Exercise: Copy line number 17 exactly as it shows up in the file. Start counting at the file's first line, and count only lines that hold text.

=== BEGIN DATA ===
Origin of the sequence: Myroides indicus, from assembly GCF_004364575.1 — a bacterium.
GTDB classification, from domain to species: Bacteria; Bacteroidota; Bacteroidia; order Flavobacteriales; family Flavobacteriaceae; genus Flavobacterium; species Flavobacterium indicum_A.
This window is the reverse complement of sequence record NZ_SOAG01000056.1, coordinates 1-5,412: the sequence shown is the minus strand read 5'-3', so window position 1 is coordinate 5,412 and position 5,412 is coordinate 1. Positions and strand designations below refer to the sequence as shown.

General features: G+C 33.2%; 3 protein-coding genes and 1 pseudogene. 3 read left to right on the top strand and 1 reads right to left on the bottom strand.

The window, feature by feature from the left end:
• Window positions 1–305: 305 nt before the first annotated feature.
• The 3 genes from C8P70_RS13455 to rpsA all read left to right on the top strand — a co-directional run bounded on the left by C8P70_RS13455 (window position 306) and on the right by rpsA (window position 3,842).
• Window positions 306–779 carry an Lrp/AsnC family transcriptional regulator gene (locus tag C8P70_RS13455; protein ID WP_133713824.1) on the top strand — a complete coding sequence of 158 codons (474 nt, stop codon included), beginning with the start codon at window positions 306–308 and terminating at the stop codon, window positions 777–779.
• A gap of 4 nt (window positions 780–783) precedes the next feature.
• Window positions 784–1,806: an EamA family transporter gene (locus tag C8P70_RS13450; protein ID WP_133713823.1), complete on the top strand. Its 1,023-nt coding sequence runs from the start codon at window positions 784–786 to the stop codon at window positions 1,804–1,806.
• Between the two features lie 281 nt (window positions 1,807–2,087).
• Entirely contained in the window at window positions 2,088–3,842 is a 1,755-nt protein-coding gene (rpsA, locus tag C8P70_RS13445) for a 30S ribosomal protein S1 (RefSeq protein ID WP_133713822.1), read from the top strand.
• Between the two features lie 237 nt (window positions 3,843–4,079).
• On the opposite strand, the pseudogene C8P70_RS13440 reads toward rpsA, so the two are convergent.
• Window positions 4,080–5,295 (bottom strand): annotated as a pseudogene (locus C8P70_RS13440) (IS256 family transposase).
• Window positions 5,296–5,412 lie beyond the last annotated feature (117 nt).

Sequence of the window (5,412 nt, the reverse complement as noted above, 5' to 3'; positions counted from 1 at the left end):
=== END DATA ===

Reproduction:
Sequence of the window (5,412 nt, the reverse complement as noted above, 5' to 3'; positions counted from 1 at the left end):